An improved economy has the city and business leaders hopeful that development is close for several vacant parcels along Lancaster Avenue in downtown Fort Worth.
Over the years, developers have had interest in the land on the north side of Lancaster, from Commerce to Jones streets. The city obtained the land more than a decade ago when Interstate 30 was moved from above Lancaster Avenue to the south. But at that time, money to finance projects was hard to get.
Moreover, the parcels are not full city blocks and may take some creativity to put them to use within the Lancaster corridor development guidelines. Whatever is built there must compliment the historic structures on the south side of Lancaster, including the U.S. Post Office, T&P Lofts building and the massive T&P warehouse at the west end of the street, for example.
Instead of developing each block separately, the city believes it may be better to develop the property as a portfolio of land.
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In early March, the city will begin looking for a master planner to partner on all the property, acquired from the Texas Department of Transportation. The master developer would design, build, finance and manage the project.
Jay Chapa, director of the city’s Housing and Economic Development Department, said the city staff is hoping to have a developer selected by summer. He will showcase the project at the upcoming Public-Private Partnership Conference in Dallas, one of the largest gatherings of economic development professionals.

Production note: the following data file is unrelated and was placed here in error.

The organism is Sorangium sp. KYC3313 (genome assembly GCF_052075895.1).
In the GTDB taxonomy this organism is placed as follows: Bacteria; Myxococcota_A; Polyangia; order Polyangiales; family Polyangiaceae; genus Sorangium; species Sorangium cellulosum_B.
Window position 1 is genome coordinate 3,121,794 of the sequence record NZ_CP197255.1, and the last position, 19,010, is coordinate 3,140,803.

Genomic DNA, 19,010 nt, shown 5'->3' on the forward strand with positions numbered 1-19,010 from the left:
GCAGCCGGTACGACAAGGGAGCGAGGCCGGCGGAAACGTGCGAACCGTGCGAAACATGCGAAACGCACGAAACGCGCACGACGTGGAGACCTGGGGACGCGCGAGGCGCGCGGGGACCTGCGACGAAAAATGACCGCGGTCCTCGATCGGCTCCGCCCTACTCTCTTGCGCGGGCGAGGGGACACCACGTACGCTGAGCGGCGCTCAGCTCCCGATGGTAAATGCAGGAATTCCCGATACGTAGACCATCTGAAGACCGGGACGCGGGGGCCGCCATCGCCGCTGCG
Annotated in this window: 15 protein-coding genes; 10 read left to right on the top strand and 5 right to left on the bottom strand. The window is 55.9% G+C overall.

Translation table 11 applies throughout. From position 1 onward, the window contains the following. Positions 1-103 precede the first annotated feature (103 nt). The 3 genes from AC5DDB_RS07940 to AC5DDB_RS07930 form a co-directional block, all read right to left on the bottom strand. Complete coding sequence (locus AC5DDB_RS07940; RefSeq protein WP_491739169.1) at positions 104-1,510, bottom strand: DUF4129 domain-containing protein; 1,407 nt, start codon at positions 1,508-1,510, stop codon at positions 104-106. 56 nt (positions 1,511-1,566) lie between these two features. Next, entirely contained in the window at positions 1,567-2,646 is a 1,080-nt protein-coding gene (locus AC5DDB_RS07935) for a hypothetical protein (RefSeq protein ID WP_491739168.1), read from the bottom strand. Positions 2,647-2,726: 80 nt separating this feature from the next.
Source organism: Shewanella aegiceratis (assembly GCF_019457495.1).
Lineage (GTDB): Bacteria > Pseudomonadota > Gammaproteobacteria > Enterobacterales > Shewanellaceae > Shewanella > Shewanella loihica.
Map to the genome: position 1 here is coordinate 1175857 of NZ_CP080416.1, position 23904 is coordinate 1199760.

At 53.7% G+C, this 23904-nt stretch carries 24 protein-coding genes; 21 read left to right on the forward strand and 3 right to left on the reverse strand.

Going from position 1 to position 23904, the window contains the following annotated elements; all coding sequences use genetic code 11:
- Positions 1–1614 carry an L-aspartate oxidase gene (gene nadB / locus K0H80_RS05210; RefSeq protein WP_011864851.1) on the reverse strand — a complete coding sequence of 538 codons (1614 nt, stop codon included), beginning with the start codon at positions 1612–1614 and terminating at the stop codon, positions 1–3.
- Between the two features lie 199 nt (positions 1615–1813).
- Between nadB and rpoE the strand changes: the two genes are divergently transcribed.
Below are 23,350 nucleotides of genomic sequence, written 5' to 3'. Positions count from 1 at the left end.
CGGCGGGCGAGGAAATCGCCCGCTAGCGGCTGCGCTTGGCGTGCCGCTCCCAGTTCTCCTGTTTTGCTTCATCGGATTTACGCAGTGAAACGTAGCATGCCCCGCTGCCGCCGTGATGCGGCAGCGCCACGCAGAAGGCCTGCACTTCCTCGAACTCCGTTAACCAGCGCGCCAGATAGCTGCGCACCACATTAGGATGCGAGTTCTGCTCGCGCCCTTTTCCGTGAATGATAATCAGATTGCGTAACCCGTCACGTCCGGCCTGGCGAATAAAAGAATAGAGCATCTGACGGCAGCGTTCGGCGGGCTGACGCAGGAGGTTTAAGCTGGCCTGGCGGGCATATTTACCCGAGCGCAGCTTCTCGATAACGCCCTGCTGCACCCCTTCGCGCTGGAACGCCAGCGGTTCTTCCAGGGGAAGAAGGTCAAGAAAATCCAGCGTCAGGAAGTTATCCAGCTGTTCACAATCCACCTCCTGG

City officials have long thought that once the I-30 overhang was removed, Lancaster could become a majestic street. The overhang was torn down in 2001, a year after the new I-30 opened. Lancaster was rebuilt in 2005, narrowed from eight lanes to four with a median installed, and $1.7 million stainless-steel light sculptures were erected.
“Now that the market seems to be coming back, it’s time to see what the private sector would do with this land,” said Andy Taft, president of Downtown Fort Worth Inc., a nonprofit booster organization. “You can create a very urbane environment along that stretch.”
Nearby, work is progressing on the Lancaster Place project, a 130-unit apartment community with 20,000 square feet of retail space on the ground floor and a parking garage, between Jennings Avenue and Throckmorton Street. Lancaster Place is a project of the city’s Local Development Corp., which is financing the construction of two apartment buildings with a loan from the U.S. Department of Housing and Urban Development.
That project stalled in summer 2012, when the Roman Catholic Diocese of Fort Worth backed out of the development.
The scope of the project became smaller, and the city now has HUD approval for a loan. Ibañez Architects in Fort Worth is working on the design, which will be sent along with site plans and updated financial information to HUD for a final look soon.
Construction on Lancaster Place could begin this fall with completion expected in spring 2016, Chapa said. The parking garage as part of that project would be able to serve other development along Lancaster, he said.